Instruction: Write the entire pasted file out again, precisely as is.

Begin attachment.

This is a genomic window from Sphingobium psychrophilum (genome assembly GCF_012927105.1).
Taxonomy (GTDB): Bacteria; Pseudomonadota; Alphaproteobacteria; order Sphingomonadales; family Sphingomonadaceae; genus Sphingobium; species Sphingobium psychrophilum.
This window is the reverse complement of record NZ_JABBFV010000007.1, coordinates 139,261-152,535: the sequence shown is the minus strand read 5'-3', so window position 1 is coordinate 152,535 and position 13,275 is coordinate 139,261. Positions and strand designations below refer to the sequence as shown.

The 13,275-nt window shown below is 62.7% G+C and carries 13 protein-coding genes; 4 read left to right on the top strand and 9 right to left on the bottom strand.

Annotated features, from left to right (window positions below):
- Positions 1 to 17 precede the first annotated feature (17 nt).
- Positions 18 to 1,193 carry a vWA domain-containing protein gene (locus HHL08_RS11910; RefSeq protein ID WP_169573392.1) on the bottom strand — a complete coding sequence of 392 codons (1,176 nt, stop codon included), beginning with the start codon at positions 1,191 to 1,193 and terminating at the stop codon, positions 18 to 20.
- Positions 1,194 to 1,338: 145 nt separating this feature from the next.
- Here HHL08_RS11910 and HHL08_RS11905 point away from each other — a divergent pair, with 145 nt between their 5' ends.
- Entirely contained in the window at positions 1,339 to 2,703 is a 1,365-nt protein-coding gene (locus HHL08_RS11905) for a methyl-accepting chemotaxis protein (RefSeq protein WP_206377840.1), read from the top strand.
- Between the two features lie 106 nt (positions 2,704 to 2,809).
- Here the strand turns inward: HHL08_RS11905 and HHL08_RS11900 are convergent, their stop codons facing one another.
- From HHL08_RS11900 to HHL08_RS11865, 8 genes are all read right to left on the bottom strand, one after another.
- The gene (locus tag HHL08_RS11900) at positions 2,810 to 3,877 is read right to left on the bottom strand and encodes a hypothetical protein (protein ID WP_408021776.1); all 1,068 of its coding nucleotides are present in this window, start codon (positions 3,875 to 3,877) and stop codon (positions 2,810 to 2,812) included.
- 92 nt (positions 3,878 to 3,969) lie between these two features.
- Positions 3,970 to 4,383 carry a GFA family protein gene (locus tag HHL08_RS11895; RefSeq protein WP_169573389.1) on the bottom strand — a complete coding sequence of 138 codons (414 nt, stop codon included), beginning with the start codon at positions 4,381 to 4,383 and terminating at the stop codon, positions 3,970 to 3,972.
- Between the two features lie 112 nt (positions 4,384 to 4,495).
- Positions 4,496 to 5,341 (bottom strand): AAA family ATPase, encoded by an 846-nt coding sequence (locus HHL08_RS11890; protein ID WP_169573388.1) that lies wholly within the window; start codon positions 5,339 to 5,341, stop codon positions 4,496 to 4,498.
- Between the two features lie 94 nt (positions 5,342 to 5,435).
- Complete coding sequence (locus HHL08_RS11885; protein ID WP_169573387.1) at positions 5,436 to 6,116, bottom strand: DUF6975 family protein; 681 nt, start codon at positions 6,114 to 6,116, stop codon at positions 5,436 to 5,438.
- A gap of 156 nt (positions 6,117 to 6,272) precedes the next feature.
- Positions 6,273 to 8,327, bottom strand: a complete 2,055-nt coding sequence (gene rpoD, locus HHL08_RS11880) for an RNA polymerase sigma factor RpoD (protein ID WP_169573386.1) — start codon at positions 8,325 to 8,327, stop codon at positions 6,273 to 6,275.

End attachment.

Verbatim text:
This is a genomic window from Sphingobium psychrophilum (genome assembly GCF_012927105.1).
Taxonomy (GTDB): Bacteria; Pseudomonadota; Alphaproteobacteria; order Sphingomonadales; family Sphingomonadaceae; genus Sphingobium; species Sphingobium psychrophilum.
This window is the reverse complement of record NZ_JABBFV010000007.1, coordinates 139,261-152,535: the sequence shown is the minus strand read 5'-3', so window position 1 is coordinate 152,535 and position 13,275 is coordinate 139,261. Positions and strand designations below refer to the sequence as shown.

The 13,275-nt window shown below is 62.7% G+C and carries 13 protein-coding genes; 4 read left to right on the top strand and 9 right to left on the bottom strand.

Annotated features, from left to right (window positions below):
- Positions 1 to 17 precede the first annotated feature (17 nt).
- Positions 18 to 1,193 carry a vWA domain-containing protein gene (locus HHL08_RS11910; RefSeq protein ID WP_169573392.1) on the bottom strand — a complete coding sequence of 392 codons (1,176 nt, stop codon included), beginning with the start codon at positions 1,191 to 1,193 and terminating at the stop codon, positions 18 to 20.
- Positions 1,194 to 1,338: 145 nt separating this feature from the next.
- Here HHL08_RS11910 and HHL08_RS11905 point away from each other — a divergent pair, with 145 nt between their 5' ends.
- Entirely contained in the window at positions 1,339 to 2,703 is a 1,365-nt protein-coding gene (locus HHL08_RS11905) for a methyl-accepting chemotaxis protein (RefSeq protein WP_206377840.1), read from the top strand.
- Between the two features lie 106 nt (positions 2,704 to 2,809).
- Here the strand turns inward: HHL08_RS11905 and HHL08_RS11900 are convergent, their stop codons facing one another.
- From HHL08_RS11900 to HHL08_RS11865, 8 genes are all read right to left on the bottom strand, one after another.
- The gene (locus tag HHL08_RS11900) at positions 2,810 to 3,877 is read right to left on the bottom strand and encodes a hypothetical protein (protein ID WP_408021776.1); all 1,068 of its coding nucleotides are present in this window, start codon (positions 3,875 to 3,877) and stop codon (positions 2,810 to 2,812) included.
- 92 nt (positions 3,878 to 3,969) lie between these two features.
- Positions 3,970 to 4,383 carry a GFA family protein gene (locus tag HHL08_RS11895; RefSeq protein WP_169573389.1) on the bottom strand — a complete coding sequence of 138 codons (414 nt, stop codon included), beginning with the start codon at positions 4,381 to 4,383 and terminating at the stop codon, positions 3,970 to 3,972.
- Between the two features lie 112 nt (positions 4,384 to 4,495).
- Positions 4,496 to 5,341 (bottom strand): AAA family ATPase, encoded by an 846-nt coding sequence (locus HHL08_RS11890; protein ID WP_169573388.1) that lies wholly within the window; start codon positions 5,339 to 5,341, stop codon positions 4,496 to 4,498.
- Between the two features lie 94 nt (positions 5,342 to 5,435).
- Complete coding sequence (locus HHL08_RS11885; protein ID WP_169573387.1) at positions 5,436 to 6,116, bottom strand: DUF6975 family protein; 681 nt, start codon at positions 6,114 to 6,116, stop codon at positions 5,436 to 5,438.
- A gap of 156 nt (positions 6,117 to 6,272) precedes the next feature.
- Positions 6,273 to 8,327, bottom strand: a complete 2,055-nt coding sequence (gene rpoD, locus HHL08_RS11880) for an RNA polymerase sigma factor RpoD (protein ID WP_169573386.1) — start codon at positions 8,325 to 8,327, stop codon at positions 6,273 to 6,275.